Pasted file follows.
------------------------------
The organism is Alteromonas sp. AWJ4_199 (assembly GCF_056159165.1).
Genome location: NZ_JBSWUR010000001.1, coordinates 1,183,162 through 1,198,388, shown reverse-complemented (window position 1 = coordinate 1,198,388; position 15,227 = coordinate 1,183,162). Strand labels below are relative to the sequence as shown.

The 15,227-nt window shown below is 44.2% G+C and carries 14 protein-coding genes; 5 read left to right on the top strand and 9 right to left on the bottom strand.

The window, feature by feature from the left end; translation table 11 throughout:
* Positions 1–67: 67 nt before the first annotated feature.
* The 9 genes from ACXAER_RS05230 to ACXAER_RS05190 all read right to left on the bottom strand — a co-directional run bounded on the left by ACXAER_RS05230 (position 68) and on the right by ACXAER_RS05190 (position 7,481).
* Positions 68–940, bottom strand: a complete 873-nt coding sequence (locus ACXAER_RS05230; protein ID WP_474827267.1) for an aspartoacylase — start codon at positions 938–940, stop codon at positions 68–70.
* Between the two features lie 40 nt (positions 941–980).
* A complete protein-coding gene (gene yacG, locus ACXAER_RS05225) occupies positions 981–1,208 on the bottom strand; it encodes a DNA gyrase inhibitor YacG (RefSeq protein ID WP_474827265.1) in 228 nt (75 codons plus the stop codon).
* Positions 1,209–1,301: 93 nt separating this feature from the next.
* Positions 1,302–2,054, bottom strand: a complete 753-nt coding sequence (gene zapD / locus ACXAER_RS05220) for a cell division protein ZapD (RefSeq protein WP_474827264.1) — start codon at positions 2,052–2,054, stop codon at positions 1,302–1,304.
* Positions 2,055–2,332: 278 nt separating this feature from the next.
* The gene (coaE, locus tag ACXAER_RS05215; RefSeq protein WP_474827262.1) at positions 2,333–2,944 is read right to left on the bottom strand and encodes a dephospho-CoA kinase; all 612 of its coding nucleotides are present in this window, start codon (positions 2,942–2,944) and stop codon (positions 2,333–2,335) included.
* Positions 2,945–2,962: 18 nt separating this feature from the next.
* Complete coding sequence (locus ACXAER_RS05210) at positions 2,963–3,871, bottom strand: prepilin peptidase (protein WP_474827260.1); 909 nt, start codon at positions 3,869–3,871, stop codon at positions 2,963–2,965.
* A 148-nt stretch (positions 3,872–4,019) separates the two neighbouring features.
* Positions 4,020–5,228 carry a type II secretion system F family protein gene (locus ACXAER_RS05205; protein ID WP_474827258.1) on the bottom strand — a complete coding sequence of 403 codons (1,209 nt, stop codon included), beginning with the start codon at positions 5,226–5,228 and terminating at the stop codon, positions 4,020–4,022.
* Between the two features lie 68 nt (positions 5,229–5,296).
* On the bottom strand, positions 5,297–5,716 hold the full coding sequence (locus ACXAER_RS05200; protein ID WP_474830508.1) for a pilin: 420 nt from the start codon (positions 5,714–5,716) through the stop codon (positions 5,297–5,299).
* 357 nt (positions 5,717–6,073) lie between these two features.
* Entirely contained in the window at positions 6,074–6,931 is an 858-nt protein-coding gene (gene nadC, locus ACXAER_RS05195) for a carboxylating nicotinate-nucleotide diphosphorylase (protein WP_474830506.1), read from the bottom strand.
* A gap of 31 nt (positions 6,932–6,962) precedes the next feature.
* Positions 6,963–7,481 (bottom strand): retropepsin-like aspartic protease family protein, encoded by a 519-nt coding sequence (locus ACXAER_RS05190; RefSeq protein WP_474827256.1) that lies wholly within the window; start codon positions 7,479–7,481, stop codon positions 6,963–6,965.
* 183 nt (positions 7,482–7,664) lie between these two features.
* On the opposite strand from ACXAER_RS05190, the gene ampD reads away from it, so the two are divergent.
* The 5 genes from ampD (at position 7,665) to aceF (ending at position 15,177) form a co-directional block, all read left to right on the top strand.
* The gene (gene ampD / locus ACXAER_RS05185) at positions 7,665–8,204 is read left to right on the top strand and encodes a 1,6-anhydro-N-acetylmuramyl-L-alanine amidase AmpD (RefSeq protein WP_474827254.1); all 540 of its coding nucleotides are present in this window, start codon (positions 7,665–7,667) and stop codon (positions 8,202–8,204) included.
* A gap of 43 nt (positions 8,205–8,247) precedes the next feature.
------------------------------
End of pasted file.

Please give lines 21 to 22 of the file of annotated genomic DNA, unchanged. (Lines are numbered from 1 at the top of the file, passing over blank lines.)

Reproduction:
* Entirely contained in the window at positions 6,074–6,931 is an 858-nt protein-coding gene (gene nadC, locus ACXAER_RS05195) for a carboxylating nicotinate-nucleotide diphosphorylase (protein WP_474830506.1), read from the bottom strand.
* A gap of 31 nt (positions 6,932–6,962) precedes the next feature.